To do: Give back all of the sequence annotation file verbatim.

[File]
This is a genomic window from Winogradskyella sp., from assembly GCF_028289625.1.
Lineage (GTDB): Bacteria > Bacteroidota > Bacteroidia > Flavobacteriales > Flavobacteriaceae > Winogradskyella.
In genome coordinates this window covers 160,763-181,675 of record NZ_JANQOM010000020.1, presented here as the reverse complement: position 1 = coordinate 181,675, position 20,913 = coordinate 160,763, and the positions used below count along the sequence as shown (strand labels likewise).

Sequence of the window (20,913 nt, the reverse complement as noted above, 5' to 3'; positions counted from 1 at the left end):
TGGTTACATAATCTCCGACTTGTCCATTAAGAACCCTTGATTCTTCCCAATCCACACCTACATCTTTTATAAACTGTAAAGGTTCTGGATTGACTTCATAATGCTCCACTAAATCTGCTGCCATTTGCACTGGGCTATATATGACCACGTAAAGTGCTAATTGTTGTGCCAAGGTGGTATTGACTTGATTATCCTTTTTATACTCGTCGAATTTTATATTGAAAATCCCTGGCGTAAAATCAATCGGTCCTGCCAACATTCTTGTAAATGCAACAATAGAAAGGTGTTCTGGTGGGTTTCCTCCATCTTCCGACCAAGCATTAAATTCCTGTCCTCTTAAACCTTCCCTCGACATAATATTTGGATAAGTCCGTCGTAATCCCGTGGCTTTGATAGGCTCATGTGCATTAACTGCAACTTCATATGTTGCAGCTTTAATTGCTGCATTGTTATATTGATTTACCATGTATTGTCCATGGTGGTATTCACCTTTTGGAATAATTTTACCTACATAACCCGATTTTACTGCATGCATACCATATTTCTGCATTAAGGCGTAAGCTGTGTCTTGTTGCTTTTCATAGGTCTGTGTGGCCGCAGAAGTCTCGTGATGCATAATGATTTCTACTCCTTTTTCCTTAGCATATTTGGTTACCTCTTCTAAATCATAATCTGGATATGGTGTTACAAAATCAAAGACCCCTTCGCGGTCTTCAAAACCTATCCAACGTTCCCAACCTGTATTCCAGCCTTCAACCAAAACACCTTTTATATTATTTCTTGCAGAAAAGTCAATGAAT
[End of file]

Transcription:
This is a genomic window from Winogradskyella sp., from assembly GCF_028289625.1.
Lineage (GTDB): Bacteria > Bacteroidota > Bacteroidia > Flavobacteriales > Flavobacteriaceae > Winogradskyella.
In genome coordinates this window covers 160,763-181,675 of record NZ_JANQOM010000020.1, presented here as the reverse complement: position 1 = coordinate 181,675, position 20,913 = coordinate 160,763, and the positions used below count along the sequence as shown (strand labels likewise).

Sequence of the window (20,913 nt, the reverse complement as noted above, 5' to 3'; positions counted from 1 at the left end):
TGGTTACATAATCTCCGACTTGTCCATTAAGAACCCTTGATTCTTCCCAATCCACACCTACATCTTTTATAAACTGTAAAGGTTCTGGATTGACTTCATAATGCTCCACTAAATCTGCTGCCATTTGCACTGGGCTATATATGACCACGTAAAGTGCTAATTGTTGTGCCAAGGTGGTATTGACTTGATTATCCTTTTTATACTCGTCGAATTTTATATTGAAAATCCCTGGCGTAAAATCAATCGGTCCTGCCAACATTCTTGTAAATGCAACAATAGAAAGGTGTTCTGGTGGGTTTCCTCCATCTTCCGACCAAGCATTAAATTCCTGTCCTCTTAAACCTTCCCTCGACATAATATTTGGATAAGTCCGTCGTAATCCCGTGGCTTTGATAGGCTCATGTGCATTAACTGCAACTTCATATGTTGCAGCTTTAATTGCTGCATTGTTATATTGATTTACCATGTATTGTCCATGGTGGTATTCACCTTTTGGAATAATTTTACCTACATAACCCGATTTTACTGCATGCATACCATATTTCTGCATTAAGGCGTAAGCTGTGTCTTGTTGCTTTTCATAGGTCTGTGTGGCCGCAGAAGTCTCGTGATGCATAATGATTTCTACTCCTTTTTCCTTAGCATATTTGGTTACCTCTTCTAAATCATAATCTGGATATGGTGTTACAAAATCAAAGACCCCTTCGCGGTCTTCAAAACCTATCCAACGTTCCCAACCTGTATTCCAGCCTTCAACCAAAACACCTTTTATATTATTTCTTGCAGAAAAGTCAATGAAT